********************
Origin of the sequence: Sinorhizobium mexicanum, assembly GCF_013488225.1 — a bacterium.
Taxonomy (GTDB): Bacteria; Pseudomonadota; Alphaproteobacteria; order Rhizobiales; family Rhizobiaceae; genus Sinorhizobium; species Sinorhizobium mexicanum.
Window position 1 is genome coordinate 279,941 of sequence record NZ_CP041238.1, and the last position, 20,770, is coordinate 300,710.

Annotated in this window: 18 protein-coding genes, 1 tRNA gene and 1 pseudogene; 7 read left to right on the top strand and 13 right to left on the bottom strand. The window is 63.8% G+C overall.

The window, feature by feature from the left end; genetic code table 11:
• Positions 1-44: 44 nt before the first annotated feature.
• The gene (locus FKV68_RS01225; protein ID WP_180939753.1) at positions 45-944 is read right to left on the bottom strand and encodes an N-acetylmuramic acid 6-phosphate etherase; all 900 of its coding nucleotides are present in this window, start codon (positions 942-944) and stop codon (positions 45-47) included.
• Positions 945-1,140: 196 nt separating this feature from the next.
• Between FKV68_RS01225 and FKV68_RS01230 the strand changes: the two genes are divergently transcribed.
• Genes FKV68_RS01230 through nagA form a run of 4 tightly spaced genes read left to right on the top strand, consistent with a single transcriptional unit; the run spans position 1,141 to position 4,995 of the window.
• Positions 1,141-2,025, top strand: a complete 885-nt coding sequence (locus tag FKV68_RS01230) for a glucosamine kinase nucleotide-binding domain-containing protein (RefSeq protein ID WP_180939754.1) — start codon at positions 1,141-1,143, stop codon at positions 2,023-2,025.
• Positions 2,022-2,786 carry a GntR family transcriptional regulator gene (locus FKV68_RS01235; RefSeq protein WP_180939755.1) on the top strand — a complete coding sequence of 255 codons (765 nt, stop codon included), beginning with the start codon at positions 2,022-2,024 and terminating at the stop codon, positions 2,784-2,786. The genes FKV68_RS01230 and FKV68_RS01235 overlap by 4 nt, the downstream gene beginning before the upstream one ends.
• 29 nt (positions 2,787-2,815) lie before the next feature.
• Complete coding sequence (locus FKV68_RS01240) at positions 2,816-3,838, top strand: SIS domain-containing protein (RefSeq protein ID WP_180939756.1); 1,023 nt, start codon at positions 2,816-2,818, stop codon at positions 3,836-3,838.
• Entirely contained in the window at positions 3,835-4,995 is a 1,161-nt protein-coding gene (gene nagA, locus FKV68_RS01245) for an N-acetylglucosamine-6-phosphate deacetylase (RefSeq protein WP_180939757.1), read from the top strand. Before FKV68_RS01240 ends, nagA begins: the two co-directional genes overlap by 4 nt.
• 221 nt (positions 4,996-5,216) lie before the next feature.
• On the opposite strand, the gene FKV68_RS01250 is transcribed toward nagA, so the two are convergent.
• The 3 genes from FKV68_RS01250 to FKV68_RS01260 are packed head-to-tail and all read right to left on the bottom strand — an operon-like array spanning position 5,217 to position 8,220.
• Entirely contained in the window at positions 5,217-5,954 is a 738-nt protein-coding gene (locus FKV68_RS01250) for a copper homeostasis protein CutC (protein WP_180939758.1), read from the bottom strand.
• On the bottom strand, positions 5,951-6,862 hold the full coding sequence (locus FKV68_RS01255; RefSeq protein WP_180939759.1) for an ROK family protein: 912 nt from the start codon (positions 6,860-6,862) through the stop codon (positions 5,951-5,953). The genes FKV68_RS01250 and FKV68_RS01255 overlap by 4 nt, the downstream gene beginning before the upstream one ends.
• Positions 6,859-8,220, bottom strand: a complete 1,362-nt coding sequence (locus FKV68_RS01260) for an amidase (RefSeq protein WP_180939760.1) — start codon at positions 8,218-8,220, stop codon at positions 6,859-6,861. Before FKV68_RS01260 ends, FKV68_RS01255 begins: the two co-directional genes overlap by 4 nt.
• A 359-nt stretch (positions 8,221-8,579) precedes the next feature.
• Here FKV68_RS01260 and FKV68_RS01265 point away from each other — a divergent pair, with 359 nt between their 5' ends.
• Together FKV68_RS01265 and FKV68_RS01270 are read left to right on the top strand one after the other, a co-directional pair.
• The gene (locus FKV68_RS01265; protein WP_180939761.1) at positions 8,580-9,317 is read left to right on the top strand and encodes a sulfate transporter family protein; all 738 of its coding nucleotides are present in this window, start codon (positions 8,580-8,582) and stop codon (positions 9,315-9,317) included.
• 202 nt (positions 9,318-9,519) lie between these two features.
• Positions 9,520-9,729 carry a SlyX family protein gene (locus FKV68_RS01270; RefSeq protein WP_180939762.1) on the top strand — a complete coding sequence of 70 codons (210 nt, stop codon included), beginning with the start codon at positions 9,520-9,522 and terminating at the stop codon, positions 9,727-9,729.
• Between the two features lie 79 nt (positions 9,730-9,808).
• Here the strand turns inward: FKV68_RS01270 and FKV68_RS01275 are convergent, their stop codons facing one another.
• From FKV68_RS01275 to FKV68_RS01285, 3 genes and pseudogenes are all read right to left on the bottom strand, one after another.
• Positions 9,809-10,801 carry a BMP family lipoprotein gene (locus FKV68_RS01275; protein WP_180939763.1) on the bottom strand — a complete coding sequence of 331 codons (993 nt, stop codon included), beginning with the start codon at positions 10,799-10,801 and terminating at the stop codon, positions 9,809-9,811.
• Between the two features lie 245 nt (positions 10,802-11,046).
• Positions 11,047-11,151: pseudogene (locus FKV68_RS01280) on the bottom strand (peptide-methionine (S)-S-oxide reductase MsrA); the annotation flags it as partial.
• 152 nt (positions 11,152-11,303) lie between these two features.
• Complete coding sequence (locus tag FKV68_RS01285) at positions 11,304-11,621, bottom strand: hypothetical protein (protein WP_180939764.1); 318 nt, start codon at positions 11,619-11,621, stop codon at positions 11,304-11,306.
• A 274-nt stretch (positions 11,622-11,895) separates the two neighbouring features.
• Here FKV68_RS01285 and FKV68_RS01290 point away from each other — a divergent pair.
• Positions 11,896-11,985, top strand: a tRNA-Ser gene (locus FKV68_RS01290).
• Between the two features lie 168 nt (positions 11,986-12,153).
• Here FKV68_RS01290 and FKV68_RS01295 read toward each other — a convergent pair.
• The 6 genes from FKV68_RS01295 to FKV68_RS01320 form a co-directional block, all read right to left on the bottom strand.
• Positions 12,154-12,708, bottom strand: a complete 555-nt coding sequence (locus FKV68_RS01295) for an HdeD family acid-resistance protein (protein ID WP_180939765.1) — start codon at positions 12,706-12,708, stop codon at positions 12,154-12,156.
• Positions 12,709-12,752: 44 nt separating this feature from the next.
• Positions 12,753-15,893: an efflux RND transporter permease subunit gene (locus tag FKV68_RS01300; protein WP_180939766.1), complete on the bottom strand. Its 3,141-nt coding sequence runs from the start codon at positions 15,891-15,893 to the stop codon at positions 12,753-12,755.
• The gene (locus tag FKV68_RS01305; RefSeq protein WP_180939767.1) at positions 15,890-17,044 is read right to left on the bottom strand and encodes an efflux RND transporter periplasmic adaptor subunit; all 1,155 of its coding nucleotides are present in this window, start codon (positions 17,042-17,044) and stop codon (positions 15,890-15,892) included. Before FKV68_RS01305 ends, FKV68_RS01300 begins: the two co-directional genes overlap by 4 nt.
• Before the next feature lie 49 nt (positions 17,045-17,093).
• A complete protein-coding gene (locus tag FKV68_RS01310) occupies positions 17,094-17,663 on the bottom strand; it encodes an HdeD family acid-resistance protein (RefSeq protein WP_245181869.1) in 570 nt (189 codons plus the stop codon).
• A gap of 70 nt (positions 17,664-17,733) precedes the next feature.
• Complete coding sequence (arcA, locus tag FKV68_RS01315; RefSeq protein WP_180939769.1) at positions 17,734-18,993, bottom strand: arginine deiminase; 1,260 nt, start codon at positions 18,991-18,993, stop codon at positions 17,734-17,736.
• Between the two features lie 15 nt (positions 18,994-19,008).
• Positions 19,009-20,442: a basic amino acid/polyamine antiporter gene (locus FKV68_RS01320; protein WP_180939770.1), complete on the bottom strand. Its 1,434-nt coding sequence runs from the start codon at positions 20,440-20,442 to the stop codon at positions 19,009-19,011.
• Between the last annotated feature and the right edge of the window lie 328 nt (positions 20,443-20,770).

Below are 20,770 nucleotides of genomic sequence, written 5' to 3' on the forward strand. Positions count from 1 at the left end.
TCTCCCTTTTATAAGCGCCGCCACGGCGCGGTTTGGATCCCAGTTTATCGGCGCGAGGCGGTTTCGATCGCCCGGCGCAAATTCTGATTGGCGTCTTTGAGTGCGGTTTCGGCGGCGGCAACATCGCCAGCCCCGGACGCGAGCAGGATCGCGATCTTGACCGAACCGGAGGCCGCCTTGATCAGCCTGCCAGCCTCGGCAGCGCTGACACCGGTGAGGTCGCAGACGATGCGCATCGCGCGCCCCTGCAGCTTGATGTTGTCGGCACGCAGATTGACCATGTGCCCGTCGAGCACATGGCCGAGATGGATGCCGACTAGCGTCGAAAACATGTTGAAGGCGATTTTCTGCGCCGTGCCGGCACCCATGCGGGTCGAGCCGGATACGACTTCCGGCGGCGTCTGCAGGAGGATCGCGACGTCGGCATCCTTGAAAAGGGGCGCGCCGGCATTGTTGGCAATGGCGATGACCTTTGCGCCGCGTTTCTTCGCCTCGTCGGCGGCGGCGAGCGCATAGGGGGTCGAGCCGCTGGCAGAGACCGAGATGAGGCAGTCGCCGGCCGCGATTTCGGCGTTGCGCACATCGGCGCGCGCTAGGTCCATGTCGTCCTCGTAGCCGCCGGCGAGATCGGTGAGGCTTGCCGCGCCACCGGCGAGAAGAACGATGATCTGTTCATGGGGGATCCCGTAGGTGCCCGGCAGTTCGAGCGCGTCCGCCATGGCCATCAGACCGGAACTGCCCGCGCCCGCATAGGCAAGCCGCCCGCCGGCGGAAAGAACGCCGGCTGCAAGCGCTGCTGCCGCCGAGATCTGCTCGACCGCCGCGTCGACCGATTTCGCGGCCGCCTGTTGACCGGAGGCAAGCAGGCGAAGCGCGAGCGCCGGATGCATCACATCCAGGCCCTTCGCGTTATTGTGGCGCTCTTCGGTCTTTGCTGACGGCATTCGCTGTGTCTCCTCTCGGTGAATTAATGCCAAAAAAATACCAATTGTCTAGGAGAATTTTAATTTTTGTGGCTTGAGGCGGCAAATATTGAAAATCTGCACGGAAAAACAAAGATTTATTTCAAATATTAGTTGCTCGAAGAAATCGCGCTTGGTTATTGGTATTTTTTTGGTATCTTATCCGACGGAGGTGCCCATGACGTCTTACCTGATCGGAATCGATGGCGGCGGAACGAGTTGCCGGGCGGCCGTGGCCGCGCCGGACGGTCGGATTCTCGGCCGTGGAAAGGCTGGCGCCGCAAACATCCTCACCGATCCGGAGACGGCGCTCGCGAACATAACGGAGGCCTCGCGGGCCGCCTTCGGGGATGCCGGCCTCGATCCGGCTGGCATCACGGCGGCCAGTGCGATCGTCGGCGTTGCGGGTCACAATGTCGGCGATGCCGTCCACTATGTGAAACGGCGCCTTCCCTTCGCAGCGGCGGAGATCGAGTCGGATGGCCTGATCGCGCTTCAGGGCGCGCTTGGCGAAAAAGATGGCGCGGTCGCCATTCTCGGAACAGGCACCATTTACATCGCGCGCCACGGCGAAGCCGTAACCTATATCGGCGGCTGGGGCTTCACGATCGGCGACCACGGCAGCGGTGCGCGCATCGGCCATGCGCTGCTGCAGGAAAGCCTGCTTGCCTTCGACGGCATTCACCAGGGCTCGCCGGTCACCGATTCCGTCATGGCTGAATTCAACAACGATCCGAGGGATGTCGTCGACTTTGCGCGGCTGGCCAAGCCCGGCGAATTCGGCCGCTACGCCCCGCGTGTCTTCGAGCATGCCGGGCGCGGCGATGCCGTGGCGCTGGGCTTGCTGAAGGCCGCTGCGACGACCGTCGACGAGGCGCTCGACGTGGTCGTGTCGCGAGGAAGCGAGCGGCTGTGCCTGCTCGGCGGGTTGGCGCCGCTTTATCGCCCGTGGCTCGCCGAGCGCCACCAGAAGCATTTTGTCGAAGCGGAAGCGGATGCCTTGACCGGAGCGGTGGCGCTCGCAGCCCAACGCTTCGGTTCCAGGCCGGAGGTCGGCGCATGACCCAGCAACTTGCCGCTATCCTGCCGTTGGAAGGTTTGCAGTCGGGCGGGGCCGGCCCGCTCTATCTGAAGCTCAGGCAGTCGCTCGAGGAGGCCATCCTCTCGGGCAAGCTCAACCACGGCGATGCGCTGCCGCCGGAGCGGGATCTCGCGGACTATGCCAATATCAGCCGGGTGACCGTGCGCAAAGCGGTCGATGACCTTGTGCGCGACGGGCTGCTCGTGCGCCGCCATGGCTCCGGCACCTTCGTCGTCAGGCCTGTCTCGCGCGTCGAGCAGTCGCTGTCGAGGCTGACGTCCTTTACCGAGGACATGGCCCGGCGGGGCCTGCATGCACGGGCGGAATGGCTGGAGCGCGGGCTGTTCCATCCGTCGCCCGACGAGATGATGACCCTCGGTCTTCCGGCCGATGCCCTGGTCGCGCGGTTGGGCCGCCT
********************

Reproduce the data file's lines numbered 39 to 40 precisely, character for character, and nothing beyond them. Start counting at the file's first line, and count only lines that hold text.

• Between the two features lie 168 nt (positions 11,986-12,153).
• Here FKV68_RS01290 and FKV68_RS01295 read toward each other — a convergent pair.